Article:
Similar to the Washington, D.C. mosque in conceptual framework, but differing in scale and location, is the Dar al-Islam mosque in Abiquiu, New Mexico, designed by the great Egyptian architect Hassan Fathy. It was built in 1981 and is used predominantly by native-born American Muslims. The 210-square-meter (2260 sq ft) mosque sits on a reinforced-concrete foundation, upon which a concrete-block stem wall has been built to create a uniform edge at ground level. The mosque’s dramatic form, as sculptural as anything in the surrounding landscape, was achieved by combining a Byzantine and Sasanid dome, barrel vaults, and large, pointed arches. The Dar al-Islam mosque grew out of the same romanticized regional style that Fathy created for New Gourna in Egypt, and uses the same earthen construction. Because of New Mexico’s cultural links to Spain, which nurtured a local mud-brick building tradition quite similar to that in New Gourna, Fathy’s Dar al-Islam is certainly appropriate to its context.
Three criticisms can be made of the Dar al-Islam project, however. One is its disregard of the local climate, wetter and colder than that of Egypt, resulting in water seepage from the roof and the dome. The second is that its physical isolation from population centers allows the building to avoid dealing with the conflicts and diversities of modern life. The third is that, by thus refusing to engage in a dialogue with the dominant culture, the mosque and its community are in danger of reinforcing western views about the “otherness” of Islam.
A decisive departure from both the transplanting of traditional architecture and the modern reinterpretation of it can be found in the designs of Gulzar Haidar, a Pakistani-Canadian, and Bart Prince, an American. Their projects represent the innovative, the creative and the unprecedented mosque. Haidar advocates a design approach that is “environmental,” “morphological” and “semiotic.” His notable example is the mosque in the Islamic Society of North America (ISNA) headquarters in Plainfield, Indiana. According to Haidar, Islamic architecture should be expressive and understandable to all. It should employ a form of language that invokes in immigrant Muslims a sense of belonging in their present and hope in their future. To the indigenous Muslims it should represent a linkage with Muslims from other parts of the world and should underscore the universality and unity of Islam. To the new Muslim this architecture should invoke confidence in their new belief. For non-Muslims it should take the form of clearly identifiable buildings which are inviting and open, or at least not secretive, closed, or forbidding.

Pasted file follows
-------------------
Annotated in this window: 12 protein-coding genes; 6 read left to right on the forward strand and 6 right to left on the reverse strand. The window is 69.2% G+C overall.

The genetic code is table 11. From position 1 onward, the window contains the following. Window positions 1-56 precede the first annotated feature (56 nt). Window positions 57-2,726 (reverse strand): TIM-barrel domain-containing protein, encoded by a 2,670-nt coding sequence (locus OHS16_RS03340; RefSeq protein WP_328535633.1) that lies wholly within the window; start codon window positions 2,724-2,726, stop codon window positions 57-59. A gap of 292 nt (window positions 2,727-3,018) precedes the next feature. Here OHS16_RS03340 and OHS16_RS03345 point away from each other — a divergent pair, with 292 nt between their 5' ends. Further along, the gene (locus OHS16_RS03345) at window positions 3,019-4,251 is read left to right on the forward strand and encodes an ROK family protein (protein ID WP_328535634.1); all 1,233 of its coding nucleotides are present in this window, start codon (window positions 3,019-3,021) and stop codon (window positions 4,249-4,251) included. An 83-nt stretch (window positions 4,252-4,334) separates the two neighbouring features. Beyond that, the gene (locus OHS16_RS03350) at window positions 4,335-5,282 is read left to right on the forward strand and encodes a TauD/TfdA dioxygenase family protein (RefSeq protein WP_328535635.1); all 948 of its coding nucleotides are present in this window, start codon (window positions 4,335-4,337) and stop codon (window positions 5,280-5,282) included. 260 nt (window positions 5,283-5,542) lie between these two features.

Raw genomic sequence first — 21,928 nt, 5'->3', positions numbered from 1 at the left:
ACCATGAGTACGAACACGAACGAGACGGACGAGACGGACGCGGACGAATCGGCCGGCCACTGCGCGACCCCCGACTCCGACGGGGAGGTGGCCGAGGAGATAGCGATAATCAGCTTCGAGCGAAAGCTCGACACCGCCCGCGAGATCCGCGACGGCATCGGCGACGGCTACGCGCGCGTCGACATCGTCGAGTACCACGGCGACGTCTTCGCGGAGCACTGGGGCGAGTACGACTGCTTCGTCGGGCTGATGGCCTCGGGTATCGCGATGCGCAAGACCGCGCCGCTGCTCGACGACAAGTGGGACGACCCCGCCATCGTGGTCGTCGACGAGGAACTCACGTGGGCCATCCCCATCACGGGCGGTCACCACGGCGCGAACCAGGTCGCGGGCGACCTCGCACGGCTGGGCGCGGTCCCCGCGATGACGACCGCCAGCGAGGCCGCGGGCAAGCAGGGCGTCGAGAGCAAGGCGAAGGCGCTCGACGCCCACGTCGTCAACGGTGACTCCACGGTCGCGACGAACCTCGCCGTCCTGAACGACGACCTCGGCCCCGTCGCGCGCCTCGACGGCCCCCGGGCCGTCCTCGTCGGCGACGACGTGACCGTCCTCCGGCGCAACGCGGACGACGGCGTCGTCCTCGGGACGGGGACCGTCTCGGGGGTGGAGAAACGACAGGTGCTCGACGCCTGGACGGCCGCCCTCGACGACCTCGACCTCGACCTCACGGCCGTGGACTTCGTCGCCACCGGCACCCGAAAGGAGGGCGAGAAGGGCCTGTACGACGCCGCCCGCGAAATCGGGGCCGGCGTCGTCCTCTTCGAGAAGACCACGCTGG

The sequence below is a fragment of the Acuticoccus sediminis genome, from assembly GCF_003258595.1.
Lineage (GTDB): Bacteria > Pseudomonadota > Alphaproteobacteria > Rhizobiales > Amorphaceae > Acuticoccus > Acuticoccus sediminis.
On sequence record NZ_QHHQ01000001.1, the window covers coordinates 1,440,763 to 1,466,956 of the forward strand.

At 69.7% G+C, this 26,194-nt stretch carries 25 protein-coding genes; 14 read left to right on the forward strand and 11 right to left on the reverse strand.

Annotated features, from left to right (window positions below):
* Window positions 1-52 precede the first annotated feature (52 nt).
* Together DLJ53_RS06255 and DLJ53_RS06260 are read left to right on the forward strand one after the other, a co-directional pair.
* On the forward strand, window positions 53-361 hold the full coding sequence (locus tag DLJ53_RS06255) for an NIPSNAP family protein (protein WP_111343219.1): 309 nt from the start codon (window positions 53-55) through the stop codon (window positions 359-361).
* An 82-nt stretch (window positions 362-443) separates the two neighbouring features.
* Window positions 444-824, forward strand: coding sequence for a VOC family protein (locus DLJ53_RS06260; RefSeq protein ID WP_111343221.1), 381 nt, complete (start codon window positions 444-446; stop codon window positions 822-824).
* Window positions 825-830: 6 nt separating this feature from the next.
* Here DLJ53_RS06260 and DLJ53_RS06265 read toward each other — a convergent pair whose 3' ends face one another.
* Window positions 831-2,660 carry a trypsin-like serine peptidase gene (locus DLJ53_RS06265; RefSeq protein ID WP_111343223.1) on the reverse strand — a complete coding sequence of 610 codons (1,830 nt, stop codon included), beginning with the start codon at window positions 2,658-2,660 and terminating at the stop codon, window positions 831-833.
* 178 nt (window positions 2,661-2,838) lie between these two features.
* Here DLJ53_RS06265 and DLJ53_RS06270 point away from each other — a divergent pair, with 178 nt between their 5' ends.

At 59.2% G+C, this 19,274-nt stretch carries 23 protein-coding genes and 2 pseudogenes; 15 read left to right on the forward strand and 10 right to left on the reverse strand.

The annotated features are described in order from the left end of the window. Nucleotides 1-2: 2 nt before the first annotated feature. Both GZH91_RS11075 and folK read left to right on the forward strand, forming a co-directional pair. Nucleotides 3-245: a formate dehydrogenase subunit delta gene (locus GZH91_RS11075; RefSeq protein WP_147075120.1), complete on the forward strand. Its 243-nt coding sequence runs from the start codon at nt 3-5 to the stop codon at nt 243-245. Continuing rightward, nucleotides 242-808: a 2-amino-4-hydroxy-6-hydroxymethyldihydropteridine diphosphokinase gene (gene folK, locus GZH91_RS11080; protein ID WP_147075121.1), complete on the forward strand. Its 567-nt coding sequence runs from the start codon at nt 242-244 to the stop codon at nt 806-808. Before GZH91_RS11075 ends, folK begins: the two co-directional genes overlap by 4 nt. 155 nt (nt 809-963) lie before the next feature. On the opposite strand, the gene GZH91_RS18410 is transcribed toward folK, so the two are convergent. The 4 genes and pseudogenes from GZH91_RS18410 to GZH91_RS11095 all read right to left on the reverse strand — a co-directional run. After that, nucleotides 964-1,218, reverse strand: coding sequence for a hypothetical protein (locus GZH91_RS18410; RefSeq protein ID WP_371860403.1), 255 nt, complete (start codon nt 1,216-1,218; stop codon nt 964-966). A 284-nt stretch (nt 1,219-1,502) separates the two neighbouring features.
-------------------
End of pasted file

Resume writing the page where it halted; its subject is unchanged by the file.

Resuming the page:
In 1979, the parent organization of ISNA decided to consolidate its numerous activities at a headquarters in Plainfield. Haidar was engaged to design the complex, with detailed construction documents prepared by the associated architect Mukhtar Khalil, an Indian Muslim. Though the headquarters were never completed, the buildings that were constructed included a mosque, library, and some office space, and they are nonetheless now collectively known as the ISNA headquarters.
The buildings are set amid elaborate landscaping with a formal front plaza. The mosque, the library and the office block form a unified scheme in which the mosque and the office block are placed on one axis and the library on a perpendicular axis. The architect explains the symbolism of the design in these terms:
A mosque is a space celebrating man’s servitude to God. The office building is an arena of work for Islam and its society in North America. The library is a research facility upholding the Qur’anic ideal that only through knowledge, intellect, and contemplative thought does man ascend to higher levels of belief and action.
The ISNA mosque has an austere contemporary character that is entirely without iconic references to traditional Islamic architecture. The solid exterior walls give few clues about what is inside. Haidar sees this contrast between outside and inside as embodying two of the 99 beautiful names of God: al-batin (“the hidden”) and al-zahir (“the manifest”); he believes these attributes of God are “of special interest to architects in pursuit of the silent eloquence of space and the quintessential presence of form.”